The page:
Imagine There's No Lamb Chop
Thursday, June 25, 1998
If you''re trying to substitute zucchini for lamb, it''s guaranteed that imagination will be the biggest ingredient in every recipe. And while you''re not ever going to talk somebody into squash if they''re licking their chops for lamb, when it comes to improving your relationship with the lower end of the food chain, the reasons are too many to ignore. For bagel mogul Bill Leone, it was learning that he needed to change his diet that prompted an interest in vegetarianism. In fact, he''s become so infatuated with the idea that he''s putting together plans for a new vegetarian restaurant.
There''s a surprise twist to the story. Bill Leone still enjoys meat--on occasion. And, interestingly, his health problems kinda started with--er, bagels. "I still eat bagels," Leone laughs, "just not as many as I used to. I have what''s called gluten enteropathy, a sensitivity to gluten. What happens is that the body becomes unable to absorb nutrients, similar to lupus," he explains. After almost 10 years of feeling sort of lousy, Leone was diagnosed by a local physician, Dr. Abraham Kryger, a noted authority on vegetarianism who specializes in preventive medicine. Long story short, Leone feels great and is embarked on a new set of goals to complement his new lease on life.
It''s almost a case of history repeating itself. "In the beginning, we started with the belief in healthy, high-quality food for a low price," Leone recalls. Launching their first Bagel Bakery in 1976, River Gurtin and Leone charted a course that provided a fast-food alternative to burgers and fries. Twenty-two years later, seven stores now serve what''s become a regular habit among MoCo noshers. "I don''t want to go through another 20 years of all that goes into developing a multi-million dollar business. I''ve already done that. My idea is to get enough people together with enough time, talent and capital to form a corporation," says Leone.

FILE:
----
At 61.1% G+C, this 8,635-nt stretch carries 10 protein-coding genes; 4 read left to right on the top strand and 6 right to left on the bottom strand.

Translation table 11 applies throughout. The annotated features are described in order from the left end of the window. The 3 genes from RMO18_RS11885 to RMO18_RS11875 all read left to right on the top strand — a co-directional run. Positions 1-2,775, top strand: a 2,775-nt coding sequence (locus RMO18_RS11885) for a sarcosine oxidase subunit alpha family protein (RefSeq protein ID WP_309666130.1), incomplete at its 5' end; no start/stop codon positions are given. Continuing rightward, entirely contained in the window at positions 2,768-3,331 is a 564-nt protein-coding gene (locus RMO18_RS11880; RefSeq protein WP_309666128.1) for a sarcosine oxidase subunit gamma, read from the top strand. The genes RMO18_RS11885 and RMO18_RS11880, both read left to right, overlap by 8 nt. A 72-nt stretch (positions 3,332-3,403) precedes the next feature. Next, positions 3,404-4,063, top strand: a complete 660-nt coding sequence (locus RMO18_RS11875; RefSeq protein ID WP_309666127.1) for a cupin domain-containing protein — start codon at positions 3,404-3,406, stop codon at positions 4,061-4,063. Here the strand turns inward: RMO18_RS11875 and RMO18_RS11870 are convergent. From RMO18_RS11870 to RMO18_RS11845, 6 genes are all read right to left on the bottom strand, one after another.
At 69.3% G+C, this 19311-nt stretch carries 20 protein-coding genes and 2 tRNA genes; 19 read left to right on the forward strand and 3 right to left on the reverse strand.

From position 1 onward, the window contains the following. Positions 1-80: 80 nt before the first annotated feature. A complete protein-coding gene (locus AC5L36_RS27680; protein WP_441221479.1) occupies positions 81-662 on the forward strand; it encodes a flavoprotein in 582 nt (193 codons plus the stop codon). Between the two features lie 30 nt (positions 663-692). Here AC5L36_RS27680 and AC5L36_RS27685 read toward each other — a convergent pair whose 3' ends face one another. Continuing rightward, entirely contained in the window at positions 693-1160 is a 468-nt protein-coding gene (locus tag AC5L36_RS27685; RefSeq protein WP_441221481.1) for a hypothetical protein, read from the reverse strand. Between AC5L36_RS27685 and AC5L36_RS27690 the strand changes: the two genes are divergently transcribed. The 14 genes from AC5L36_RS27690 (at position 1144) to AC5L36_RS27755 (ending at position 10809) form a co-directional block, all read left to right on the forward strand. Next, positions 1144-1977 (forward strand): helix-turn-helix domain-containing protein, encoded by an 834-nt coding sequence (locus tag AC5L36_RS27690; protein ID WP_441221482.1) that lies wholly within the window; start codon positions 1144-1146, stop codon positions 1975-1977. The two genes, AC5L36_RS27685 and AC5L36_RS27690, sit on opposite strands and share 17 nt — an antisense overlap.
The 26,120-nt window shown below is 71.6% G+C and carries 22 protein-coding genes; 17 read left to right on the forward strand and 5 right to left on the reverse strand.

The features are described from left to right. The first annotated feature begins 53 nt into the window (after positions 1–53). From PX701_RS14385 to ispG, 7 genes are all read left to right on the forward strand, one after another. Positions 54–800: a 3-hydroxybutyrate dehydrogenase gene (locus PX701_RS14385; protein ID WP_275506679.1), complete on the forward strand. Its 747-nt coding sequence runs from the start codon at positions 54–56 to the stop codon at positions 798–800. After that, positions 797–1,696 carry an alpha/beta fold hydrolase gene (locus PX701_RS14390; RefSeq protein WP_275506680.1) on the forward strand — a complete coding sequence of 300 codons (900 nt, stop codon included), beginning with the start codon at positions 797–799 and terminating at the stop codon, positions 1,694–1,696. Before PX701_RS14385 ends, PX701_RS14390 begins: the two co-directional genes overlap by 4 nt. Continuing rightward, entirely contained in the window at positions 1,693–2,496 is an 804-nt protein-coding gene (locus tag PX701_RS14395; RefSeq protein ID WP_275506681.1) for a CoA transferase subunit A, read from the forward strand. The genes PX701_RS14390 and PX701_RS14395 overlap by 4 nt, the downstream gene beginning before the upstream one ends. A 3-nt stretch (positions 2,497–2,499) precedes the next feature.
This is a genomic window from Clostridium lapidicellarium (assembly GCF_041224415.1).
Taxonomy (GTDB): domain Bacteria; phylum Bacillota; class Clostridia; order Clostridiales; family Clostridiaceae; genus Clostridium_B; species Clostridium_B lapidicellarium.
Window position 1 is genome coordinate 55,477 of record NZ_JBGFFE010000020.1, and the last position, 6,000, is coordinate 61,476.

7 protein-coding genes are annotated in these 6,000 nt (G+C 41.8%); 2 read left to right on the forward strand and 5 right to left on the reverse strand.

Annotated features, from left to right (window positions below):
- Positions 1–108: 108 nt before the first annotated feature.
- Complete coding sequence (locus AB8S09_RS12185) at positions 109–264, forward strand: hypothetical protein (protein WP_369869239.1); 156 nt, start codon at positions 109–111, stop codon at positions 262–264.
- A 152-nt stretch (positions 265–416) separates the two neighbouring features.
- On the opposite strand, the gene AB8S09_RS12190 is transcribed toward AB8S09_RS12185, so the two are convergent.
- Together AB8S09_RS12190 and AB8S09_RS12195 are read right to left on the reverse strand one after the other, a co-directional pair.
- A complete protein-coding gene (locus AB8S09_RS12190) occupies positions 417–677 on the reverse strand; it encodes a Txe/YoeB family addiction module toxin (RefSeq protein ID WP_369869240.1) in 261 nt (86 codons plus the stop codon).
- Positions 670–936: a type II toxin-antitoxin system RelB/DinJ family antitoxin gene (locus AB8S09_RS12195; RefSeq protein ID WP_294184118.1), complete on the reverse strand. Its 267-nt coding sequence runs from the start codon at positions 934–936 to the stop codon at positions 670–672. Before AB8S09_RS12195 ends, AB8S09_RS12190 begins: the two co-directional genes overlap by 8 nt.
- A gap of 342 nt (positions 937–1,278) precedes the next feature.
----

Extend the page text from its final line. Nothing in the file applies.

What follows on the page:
And with a different set of corporate objectives. "Having been in the restaurant business, I have a sense that this is an idea whose time has come. I was recently in New York City and I dined at a vegetarian place called the Zen Palate," Leone recounts. "Now, New York isn''t really known as a healthy place to live, but there''s five or six of these restaurants there now. My thought was that the concept would really be a propos to Monterey--to create a place to serve, first and foremost, as a vegetarian restaurant offering healthy food at a low cost, and secondly as an information center to show people the impact that vegetarian foods can offer to the health of the community and the environment."
The unhappy truth is that it requires 2,500 gallons of water and 16 pounds of grain to create a pound of beef. It''s also reported that half of all the antibiotics that are manufactured are fed to farm animals, data that''s served up with all sorts of scary implications.
However, for those of us who aren''t quite ready to embrace the strictures of vegetarianism, hold we must to the mantle of moderation. And Leone agrees. "It''s not an all-or-none situation. It''s just a matter of cutting down what you consume, going from a diet of 70 percent animal products to 30 or 10 percent that can make a huge difference both to our health and the environment''s." cw